If you hope that the pendulum will swing towards peace, think again. In Ukraine, both sides, that is to say Russia and NATO, appear in a zugzwang that keeps them in conflict for the foreseeable future.
The Gaza war is set to continue in 2024. Even after Israel achieves its military objectives, that is to say dismantling Hamas' military machine and freeing Israeli hostages, within weeks the gargantuan task of building a new status quo is certain to take much longer.
In the meantime, the Gaza war has already ricocheted to North Yemen, still under Houthi control, and parts of Lebanon, under Hezbollah's total control. Fighting involving Iranian-controlled militias in Syria and Iraq with US-backed elements is also likely to get wider dimensions.
There are indications that both Russia and Turkey are also preparing for military action on a grander scale to secure the chunks of Syria under their control.
For its part, the Islamic Republic of Iran is likely to face a sharp swing of the pendulum towards uncertainty in both domestic and foreign policy areas.
Another case of the pendulum swinging in the opposite direction concerns the United Nations and diplomacy in general. The UN Security Council is likely to remain inoperative for the foreseeable future, while the Secretary-General, having tripped over the Gaza war, has lost much of his authority as arbiter of international conflicts.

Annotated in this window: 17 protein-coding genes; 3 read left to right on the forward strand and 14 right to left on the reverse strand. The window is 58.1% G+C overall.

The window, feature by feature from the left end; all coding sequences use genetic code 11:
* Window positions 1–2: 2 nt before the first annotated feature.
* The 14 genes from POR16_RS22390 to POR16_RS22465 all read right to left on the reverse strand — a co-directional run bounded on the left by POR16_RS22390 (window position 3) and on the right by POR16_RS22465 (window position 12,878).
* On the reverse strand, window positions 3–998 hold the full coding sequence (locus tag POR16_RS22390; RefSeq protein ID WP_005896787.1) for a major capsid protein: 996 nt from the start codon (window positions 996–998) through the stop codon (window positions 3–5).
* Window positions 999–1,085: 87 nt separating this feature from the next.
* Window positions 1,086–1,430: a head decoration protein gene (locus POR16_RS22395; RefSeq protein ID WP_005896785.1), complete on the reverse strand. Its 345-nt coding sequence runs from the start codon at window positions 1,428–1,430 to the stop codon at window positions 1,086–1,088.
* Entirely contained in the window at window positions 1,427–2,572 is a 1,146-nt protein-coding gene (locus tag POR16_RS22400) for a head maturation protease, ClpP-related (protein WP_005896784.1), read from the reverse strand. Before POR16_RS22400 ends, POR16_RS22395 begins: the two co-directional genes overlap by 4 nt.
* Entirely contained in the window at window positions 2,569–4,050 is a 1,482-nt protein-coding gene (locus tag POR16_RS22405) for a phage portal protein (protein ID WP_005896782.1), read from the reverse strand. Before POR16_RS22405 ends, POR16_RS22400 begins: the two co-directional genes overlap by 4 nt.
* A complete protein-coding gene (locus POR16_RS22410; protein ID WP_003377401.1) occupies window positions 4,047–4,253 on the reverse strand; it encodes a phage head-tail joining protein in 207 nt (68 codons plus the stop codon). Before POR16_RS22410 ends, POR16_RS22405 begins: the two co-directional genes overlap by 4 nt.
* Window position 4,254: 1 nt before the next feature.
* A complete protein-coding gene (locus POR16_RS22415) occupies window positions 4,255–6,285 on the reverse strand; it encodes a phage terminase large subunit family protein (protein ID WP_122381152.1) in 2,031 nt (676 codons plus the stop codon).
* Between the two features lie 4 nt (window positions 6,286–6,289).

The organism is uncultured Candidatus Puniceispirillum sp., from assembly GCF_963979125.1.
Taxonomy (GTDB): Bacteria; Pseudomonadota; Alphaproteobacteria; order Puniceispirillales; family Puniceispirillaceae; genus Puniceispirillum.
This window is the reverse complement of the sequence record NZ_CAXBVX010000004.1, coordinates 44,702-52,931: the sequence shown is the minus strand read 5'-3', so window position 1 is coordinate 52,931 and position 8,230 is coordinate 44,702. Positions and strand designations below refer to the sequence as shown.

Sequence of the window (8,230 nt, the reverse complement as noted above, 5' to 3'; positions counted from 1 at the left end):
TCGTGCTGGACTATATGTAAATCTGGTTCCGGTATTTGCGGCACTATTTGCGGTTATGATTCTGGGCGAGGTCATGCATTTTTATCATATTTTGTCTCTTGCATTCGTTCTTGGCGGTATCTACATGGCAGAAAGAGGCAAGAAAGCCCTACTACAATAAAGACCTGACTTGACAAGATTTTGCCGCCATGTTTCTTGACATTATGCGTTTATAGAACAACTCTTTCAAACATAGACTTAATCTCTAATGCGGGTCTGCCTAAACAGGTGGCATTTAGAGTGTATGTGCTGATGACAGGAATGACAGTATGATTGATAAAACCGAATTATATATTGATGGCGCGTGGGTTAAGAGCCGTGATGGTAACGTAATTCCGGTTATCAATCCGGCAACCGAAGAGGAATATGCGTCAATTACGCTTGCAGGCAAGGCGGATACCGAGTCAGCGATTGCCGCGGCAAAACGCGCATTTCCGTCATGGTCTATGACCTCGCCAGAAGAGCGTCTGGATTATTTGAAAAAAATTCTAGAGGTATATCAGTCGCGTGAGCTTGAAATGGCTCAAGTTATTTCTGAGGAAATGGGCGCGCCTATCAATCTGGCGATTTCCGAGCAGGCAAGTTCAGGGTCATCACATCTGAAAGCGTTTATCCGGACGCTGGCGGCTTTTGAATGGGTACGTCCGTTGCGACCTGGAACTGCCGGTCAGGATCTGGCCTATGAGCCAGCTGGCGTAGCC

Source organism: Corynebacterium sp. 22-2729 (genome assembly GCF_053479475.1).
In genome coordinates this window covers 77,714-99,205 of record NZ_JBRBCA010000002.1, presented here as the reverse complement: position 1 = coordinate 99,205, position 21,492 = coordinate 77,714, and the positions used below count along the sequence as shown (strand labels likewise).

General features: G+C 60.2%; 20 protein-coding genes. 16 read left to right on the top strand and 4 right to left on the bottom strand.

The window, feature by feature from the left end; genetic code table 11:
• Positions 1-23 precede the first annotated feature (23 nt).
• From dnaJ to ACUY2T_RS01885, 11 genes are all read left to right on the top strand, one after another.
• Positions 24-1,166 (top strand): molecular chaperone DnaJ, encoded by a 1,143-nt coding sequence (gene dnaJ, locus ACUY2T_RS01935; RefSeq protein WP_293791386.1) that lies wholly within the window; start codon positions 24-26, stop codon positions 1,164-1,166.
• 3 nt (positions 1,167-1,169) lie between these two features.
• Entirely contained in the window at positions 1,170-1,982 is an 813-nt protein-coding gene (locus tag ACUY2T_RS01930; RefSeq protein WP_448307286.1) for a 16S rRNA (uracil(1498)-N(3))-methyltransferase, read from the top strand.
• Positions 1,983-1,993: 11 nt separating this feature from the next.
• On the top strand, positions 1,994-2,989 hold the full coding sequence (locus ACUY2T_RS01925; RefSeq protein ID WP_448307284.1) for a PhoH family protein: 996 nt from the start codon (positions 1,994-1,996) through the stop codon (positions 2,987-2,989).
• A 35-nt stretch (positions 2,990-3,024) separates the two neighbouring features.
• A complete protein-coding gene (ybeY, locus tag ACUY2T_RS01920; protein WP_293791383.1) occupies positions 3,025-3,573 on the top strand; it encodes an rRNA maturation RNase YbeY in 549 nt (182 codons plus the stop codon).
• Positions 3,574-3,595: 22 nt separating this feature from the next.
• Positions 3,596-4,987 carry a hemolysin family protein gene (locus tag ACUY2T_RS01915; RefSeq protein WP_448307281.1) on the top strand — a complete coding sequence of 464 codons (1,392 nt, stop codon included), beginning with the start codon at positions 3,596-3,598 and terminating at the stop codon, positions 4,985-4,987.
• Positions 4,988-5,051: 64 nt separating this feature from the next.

At the end of the COP28 in Dubai earlier this month, there was much talk about multilateralism making a big comeback. But that may be nothing but wishful thinking. The coming year looks likely to see a further decline in multilateralism and an increase in bilateral efforts to deal with economic and security problems.
In some cases, lone-ranger policymaking is finding more advocates.
Hungary under Viktor Orbán, for example, is defying the EU by hosting a Chinese manufacturer of electric cars to compete with EU producers. Despite an agreement to coordinate immigration policy, EU members are developing divergent strategies likely to lead to diplomatic clashes in 2024.
A broader and potentially more important pendulum swing in 2024 would be away from the mushy consensus formed during the golden days of globalism.
Almost everywhere, we are already witnessing a return to the narrowest concept of national interests. Fear of dependence on potentially hostile or unstable powers has forced many countries, especially in the EU, to lean towards economic nationalism and discard the "comparative advantage" argument.
France, for example, has just unveiled a plan for self-sufficiency in a number of areas, notably pharmaceuticals, microchips and batteries for electrical vehicles. In a more folkloric move away from globalization, France has just revived growing a number of plants used in textile industry.
Finally, the pendulum looks likely to swing in favor of small- and/or medium-sized nations capable of adopting non-ideological and effective policies in the interest of their people. After all, no nation is small or medium as such; it's the leadership that makes a country small or great.
Amir Taheri was the executive editor-in-chief of the daily Kayhan in Iran from 1972 to 1979. He has worked at or written for innumerable publications, published eleven books, and has been a columnist for Asharq Al-Awsat since 1987. He is the Chairman of Gatestone Europe.
This article originally appeared in Asharq Al-Awsat and is reprinted with some changes by kind permission of the author.